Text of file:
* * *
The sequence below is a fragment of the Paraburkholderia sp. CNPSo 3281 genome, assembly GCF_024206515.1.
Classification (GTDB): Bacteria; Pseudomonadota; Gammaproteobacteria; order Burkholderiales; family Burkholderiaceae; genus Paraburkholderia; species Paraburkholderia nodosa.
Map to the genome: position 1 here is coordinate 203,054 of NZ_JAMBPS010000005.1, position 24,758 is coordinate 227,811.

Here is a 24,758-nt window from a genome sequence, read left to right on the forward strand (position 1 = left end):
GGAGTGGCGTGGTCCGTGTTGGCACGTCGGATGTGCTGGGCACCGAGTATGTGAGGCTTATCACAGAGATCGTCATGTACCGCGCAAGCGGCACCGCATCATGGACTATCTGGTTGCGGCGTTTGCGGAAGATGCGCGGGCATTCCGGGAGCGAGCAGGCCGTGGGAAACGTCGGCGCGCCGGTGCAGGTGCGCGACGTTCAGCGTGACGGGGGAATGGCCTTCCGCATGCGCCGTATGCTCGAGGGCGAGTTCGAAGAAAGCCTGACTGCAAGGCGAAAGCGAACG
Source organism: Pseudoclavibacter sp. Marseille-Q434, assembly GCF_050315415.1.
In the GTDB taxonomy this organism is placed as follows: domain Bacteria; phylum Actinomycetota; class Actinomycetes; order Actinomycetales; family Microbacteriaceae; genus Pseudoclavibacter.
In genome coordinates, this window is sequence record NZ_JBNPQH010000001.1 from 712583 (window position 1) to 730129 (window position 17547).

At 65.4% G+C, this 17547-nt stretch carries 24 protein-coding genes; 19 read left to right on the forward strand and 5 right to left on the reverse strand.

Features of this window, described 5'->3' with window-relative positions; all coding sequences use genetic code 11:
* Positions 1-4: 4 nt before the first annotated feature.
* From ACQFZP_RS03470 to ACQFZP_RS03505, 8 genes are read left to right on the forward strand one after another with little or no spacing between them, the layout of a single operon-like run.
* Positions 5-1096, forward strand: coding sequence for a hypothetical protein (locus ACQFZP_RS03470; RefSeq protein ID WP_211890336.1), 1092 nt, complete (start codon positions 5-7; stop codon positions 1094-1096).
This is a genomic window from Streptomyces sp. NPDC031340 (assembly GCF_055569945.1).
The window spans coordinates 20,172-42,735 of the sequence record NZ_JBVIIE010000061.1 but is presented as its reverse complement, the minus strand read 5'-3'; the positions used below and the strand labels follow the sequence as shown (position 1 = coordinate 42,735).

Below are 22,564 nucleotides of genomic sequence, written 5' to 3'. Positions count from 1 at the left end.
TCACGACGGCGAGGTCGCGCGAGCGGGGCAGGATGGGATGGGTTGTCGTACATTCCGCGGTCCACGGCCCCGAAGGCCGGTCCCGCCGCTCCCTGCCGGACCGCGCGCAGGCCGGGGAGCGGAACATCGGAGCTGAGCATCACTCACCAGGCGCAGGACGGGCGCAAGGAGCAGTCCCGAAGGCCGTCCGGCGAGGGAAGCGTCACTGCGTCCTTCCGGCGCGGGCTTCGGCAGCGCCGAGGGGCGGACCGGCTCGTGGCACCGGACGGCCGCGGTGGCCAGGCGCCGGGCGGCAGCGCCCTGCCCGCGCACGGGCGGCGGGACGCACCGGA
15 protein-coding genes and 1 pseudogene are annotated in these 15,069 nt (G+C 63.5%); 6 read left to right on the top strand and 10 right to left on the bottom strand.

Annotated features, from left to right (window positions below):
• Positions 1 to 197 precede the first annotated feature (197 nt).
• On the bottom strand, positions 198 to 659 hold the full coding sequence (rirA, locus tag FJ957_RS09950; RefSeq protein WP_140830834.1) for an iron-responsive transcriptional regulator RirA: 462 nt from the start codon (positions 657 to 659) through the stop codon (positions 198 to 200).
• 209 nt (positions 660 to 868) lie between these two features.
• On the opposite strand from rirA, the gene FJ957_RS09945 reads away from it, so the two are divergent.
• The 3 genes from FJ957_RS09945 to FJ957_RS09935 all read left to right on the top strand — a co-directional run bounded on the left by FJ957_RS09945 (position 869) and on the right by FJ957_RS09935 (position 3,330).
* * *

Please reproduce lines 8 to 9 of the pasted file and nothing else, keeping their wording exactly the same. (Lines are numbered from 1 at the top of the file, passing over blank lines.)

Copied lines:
In genome coordinates, this window is sequence record NZ_JBNPQH010000001.1 from 712583 (window position 1) to 730129 (window position 17547).

At 65.4% G+C, this 17547-nt stretch carries 24 protein-coding genes; 19 read left to right on the forward strand and 5 right to left on the reverse strand.